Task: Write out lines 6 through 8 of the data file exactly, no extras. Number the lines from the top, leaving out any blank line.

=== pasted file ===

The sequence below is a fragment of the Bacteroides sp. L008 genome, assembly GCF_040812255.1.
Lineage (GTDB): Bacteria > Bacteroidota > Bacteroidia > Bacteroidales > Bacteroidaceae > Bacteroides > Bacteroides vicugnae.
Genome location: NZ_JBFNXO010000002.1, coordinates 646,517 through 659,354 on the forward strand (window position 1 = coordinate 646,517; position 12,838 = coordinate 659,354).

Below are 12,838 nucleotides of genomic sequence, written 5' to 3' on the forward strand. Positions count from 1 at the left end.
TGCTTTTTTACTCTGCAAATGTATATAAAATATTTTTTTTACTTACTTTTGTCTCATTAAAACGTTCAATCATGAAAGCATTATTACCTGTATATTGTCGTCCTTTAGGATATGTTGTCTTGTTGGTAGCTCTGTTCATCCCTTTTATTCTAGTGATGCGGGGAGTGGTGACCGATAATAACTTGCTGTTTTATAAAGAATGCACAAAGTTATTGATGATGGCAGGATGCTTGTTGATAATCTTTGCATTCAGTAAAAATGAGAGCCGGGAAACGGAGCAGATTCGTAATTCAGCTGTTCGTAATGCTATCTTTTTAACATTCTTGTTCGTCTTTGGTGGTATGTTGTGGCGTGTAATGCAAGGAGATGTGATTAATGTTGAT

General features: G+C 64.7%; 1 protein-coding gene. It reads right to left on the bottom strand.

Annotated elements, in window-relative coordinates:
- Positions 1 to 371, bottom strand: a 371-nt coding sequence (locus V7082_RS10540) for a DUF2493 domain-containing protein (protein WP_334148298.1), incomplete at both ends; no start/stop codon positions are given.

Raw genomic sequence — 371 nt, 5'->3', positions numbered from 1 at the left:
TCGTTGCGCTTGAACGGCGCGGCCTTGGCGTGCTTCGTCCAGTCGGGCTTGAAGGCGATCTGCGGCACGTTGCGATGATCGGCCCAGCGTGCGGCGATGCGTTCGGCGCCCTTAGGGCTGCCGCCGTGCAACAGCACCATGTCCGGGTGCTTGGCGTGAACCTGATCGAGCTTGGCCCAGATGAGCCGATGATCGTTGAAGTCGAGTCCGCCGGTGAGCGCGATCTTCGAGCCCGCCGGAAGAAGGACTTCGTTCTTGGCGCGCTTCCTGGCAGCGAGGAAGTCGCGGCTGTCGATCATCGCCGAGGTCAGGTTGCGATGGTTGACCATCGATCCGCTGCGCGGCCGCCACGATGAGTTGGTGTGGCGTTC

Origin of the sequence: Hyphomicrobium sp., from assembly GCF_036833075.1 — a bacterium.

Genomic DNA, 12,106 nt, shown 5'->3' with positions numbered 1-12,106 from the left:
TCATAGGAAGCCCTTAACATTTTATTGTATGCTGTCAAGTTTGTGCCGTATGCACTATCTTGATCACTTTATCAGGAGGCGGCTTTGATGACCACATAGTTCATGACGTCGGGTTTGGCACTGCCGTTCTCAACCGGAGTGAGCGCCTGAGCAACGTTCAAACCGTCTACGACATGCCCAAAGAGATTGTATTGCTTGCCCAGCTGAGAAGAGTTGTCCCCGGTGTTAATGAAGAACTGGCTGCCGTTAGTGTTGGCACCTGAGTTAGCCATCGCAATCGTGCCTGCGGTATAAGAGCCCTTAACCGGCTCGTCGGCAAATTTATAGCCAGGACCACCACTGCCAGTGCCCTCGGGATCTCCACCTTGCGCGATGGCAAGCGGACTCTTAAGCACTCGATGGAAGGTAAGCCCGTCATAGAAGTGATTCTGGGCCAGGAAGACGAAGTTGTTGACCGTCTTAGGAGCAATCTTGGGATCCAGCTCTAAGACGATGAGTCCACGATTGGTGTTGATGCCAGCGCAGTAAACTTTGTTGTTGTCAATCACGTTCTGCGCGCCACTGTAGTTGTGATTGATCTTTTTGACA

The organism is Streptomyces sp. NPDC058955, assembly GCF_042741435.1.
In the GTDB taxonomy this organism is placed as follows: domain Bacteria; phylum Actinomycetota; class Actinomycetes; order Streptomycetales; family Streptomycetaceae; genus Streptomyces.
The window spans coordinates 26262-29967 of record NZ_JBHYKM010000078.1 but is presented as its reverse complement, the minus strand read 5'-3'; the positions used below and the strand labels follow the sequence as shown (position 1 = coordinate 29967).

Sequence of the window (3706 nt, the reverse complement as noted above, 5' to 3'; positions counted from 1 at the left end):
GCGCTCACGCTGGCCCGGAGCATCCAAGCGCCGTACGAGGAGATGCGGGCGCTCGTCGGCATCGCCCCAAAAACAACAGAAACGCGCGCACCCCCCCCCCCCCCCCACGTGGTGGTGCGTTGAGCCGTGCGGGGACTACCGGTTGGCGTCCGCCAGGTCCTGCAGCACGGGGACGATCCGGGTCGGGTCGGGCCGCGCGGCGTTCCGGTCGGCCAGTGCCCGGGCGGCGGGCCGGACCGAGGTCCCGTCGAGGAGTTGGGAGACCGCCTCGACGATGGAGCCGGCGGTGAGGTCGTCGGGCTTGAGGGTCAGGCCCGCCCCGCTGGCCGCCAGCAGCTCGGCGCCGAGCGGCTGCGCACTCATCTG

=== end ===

General features: G+C 64.7%; 1 protein-coding gene. It reads right to left on the bottom strand.

Annotated elements, in window-relative coordinates:
- Positions 1 to 371, bottom strand: a 371-nt coding sequence (locus V7082_RS10540) for a DUF2493 domain-containing protein (protein WP_334148298.1), incomplete at both ends; no start/stop codon positions are given.